Niceto Club, Buenos Aires: 7th September
The problem with electronic music tends to be a lack of representation. The internet is full of exciting, innovative new projects spread across every corner of the globe, deconstructing style, history, and rhythm on the daily. The evolving musical landscape is difficult to keep track of, and artists feel isolated in their bedrooms, sending off transmissions to digital fans. The selling price is usually nothing, and with an audience spread literally across the globe, the ability to put on shows will always be limited. In comes Red Bull to solve this conundrum of physical distance using the brute force of capitalism and branding.
Red Bull Music Academy’s (RMBA) formula, which has proven extremely successful, is to graft together adventurously eclectic lineups that respect the history of experimental music, while giving valuable stage time to young guns of all gender and backgrounds. The emphasis is on collaboration, unification. In some respect, it is amazing what the energy drinks company has managed to accomplish for experimental music simply by being a generous host. They put on symposiums anyone can join, all expenses paid – provided you have the right combination of klout, personality, and spicy production chops.
Red Bull might seem like the odd godfather for DJ showcases. Their ads normally feature people accomplishing impossible physical feats. But what Red Bull is truly good at is taking wonderfully obscure activities and embellishing them, bringing the tastemaking sensibilities of a connoisseur, the budget of Dan Bilzerian, and the enthusiasm of a 17-year-old adrenaline junkie.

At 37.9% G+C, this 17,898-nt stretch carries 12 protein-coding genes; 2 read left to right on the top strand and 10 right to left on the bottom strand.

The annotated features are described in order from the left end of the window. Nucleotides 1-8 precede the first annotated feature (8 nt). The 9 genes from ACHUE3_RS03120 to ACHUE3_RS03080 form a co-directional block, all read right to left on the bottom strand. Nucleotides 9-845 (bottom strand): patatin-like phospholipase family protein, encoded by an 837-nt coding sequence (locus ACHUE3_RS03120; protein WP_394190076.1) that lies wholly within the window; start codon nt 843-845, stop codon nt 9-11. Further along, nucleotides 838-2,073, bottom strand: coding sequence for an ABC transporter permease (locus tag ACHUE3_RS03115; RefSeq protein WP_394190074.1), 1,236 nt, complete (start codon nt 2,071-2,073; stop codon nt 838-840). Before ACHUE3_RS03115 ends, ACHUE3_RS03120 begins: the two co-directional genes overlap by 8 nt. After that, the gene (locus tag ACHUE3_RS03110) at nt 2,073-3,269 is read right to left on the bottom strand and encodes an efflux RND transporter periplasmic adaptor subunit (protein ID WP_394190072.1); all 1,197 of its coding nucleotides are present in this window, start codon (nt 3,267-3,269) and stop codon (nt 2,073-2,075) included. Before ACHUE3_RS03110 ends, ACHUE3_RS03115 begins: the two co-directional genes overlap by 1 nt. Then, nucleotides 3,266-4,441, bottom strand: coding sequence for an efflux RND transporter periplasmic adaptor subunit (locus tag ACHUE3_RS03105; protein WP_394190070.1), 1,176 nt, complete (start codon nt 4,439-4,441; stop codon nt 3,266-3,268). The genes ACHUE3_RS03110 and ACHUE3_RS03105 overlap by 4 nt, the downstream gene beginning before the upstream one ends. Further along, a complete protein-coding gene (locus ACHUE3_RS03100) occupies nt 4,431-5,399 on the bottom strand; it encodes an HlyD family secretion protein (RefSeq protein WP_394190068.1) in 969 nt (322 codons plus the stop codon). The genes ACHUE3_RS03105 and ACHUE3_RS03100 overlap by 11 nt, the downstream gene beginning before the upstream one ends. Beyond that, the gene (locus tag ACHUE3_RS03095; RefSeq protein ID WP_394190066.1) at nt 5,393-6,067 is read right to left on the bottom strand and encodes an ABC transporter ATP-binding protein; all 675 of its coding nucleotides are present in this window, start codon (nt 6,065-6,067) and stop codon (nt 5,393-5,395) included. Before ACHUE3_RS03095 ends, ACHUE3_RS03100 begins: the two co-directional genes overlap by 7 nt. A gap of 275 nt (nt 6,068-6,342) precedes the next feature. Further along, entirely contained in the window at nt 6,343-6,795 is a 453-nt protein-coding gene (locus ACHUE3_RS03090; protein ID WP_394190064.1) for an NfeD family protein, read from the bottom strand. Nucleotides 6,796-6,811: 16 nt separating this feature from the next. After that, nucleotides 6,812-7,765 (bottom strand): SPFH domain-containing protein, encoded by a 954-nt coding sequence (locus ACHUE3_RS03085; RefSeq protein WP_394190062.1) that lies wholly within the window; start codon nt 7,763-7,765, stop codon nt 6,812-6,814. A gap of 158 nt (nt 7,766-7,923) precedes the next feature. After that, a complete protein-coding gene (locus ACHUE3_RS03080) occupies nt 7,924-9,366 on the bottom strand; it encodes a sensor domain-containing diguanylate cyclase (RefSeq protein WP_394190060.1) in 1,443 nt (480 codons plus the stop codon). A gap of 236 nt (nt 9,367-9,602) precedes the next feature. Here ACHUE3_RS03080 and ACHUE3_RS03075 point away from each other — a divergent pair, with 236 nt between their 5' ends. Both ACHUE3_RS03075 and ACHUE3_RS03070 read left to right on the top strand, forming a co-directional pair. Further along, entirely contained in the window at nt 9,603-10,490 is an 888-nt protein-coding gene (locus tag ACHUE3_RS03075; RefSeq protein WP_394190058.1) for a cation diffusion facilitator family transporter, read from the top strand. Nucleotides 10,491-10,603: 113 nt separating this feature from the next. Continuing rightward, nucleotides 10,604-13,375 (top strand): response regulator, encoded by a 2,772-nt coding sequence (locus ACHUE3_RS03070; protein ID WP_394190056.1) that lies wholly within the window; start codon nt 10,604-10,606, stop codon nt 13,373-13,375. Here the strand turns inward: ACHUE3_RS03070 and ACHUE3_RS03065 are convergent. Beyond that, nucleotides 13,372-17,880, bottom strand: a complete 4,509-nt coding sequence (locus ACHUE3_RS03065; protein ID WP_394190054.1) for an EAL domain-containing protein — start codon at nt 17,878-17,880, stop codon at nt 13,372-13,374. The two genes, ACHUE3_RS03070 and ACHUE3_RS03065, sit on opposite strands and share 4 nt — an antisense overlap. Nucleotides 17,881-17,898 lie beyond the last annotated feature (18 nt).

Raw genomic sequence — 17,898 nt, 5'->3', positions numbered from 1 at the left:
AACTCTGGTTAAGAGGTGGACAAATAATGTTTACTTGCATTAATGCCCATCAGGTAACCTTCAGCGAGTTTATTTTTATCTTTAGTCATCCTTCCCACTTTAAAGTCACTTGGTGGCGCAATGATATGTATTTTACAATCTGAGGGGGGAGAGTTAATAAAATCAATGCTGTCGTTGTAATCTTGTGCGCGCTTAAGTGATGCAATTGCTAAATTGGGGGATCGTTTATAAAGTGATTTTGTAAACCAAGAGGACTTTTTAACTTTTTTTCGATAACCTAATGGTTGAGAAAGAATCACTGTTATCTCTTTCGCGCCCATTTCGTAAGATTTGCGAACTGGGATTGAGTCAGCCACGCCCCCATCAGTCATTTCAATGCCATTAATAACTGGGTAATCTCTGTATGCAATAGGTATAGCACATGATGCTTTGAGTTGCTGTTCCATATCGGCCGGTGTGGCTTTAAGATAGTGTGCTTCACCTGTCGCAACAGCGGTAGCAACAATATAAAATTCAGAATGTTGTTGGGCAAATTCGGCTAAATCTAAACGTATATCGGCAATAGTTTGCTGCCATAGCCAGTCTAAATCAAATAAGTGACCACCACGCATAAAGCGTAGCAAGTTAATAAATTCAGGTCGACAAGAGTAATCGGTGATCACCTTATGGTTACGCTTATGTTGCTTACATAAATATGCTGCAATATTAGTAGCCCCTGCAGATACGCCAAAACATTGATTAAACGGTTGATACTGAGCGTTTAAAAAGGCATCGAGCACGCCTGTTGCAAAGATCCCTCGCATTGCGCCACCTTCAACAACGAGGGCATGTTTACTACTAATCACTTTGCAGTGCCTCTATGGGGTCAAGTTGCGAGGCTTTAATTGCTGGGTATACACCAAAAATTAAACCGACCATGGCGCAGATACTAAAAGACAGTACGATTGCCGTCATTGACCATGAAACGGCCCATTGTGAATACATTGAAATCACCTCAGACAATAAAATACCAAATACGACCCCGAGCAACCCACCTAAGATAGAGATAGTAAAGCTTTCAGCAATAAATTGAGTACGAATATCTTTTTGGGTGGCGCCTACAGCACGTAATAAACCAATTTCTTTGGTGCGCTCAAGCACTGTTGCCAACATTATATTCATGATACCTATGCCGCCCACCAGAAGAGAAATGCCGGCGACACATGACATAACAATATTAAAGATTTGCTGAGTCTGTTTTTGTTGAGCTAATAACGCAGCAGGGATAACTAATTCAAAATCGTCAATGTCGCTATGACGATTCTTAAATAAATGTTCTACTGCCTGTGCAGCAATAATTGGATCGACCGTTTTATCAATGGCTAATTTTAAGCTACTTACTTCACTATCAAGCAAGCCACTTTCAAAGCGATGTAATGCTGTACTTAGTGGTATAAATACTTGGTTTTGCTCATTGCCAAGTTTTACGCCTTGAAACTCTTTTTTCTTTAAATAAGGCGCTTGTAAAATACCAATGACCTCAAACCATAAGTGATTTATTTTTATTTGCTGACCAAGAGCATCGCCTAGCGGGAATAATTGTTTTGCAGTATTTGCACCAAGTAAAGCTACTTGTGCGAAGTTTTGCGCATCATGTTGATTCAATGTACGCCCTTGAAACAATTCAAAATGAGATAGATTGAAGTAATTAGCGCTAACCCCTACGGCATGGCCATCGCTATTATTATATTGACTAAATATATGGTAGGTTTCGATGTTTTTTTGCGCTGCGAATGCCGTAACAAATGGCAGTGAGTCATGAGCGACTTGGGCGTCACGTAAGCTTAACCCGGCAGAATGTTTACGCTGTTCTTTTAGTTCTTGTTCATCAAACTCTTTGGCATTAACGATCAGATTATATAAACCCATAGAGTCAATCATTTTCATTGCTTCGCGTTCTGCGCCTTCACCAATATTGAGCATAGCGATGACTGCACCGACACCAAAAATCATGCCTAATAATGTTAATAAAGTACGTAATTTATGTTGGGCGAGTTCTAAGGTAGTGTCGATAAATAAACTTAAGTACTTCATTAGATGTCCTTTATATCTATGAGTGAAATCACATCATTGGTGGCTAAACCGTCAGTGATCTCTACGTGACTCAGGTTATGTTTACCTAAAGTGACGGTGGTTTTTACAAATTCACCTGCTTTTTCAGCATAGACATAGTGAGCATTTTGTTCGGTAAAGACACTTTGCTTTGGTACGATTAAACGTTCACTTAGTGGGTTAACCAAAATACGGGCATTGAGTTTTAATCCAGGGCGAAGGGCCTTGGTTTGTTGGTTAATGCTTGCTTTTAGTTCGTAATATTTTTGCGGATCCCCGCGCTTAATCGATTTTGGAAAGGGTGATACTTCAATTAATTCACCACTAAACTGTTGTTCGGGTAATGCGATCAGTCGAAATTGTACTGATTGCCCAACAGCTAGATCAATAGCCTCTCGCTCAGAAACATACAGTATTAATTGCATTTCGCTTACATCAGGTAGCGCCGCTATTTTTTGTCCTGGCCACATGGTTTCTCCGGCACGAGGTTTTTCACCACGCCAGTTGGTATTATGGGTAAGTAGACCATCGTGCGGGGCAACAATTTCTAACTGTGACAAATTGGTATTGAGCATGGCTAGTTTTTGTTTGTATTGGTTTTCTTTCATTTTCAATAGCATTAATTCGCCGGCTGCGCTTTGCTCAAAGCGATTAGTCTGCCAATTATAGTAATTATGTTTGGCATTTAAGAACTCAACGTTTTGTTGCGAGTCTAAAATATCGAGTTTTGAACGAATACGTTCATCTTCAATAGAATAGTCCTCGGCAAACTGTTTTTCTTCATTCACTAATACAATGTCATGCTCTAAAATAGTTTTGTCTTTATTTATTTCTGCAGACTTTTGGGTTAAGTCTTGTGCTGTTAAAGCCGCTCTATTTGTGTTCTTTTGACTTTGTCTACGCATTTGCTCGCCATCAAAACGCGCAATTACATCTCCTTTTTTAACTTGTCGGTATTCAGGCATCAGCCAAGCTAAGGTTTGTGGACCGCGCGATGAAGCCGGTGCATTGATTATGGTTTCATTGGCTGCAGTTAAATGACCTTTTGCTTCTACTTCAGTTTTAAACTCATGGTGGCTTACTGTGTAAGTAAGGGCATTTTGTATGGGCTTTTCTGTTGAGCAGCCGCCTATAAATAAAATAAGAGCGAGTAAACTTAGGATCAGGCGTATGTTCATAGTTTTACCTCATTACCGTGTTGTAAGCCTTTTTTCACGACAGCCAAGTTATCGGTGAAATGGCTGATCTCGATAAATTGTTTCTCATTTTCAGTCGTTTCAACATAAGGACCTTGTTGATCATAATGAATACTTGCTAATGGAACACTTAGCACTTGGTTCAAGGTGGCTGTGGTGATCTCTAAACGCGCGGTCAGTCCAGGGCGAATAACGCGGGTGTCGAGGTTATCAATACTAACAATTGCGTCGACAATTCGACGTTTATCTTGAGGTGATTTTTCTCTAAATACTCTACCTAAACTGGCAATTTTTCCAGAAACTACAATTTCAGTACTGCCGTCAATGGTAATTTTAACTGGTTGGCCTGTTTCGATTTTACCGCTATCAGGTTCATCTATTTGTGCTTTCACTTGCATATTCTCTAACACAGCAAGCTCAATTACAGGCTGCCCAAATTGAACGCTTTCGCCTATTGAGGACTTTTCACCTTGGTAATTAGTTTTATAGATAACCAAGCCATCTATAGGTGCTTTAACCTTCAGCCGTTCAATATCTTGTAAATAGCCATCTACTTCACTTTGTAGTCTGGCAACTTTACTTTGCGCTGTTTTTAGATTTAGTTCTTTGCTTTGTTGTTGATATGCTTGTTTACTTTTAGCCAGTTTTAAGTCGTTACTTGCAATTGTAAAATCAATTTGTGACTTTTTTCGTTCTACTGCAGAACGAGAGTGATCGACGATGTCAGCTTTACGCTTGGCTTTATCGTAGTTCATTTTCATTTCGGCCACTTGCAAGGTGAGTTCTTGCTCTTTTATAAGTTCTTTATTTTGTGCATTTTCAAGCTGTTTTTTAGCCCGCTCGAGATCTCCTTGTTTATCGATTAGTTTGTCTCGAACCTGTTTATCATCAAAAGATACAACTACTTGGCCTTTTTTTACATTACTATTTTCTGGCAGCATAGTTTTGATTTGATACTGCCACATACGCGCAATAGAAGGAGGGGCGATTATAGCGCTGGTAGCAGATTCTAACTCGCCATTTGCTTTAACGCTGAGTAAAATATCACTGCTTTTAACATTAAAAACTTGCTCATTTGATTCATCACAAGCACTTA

As with all of their endeavours, the MO is Red Bull is that they are footing the bill, so anything is possible. That is why, where there was once airplane acrobatics, skydiving, snowboarding, BMX pyrotechnics, you can now find veterans like Floating Points trading tracks with Indian newcomer Oceantied at a 17th Century palace in Rajasthan in December; Clams Casino and Ryan Hemsworth at an ‘official afterparty’ in Paris; Kaytrananda and Argentinian singer/guitarist Sobrenador at Niceto Club in Buenos Aires.
The show was an all-night experience, with Kaytranada dropping his own edits and obscure mixes of classic hip hop tracks. Outkast, Chance the Rapper, Missy Elliot, Kanye West, a Spanish remix of ‘One Dance’ by Fuego, and many more got air time, and the crowd’s response was ecstatic. Hip-hop is coveted in big cities across the globe, and despite the language barrier, visiting artists clearly revel in the feeling of having over 1,000 foreign strangers singing along to classic 2Pac. The producer seemed comfortable playing the role of the DJ as well, using all of the standard tricks to get the crowd amped up and ready to party. At one point, the Haitan born, Canada-bred beatsmith even freestyled. I fantasised about a guest making an appearance – Kaytranada’s tracks feature the best in contemporary hip-hop and RnB, and he played every verse, laying the floor to waste with cuts shared with Anderson Paak, Vic Mensa, Chance, Denzel Curry, even Pusha T.
What felt most successful about the night, though, was the geographic and cultural distance that was seemlessly overcome in the procession of the show. It felt totally natural hearing a Canadian producer playing American beats in an Argentinian club supported by locally-sourced talent, surrounded by fans from all over the world. This is no doubt what RBMA had in mind when they set out to join the world’s stages together for wild, wonderful collaborations. Their latest lineup was inspiring, it left clubgoers howling for more as sunrise was just peeking around the corner.
Photo: Red Bull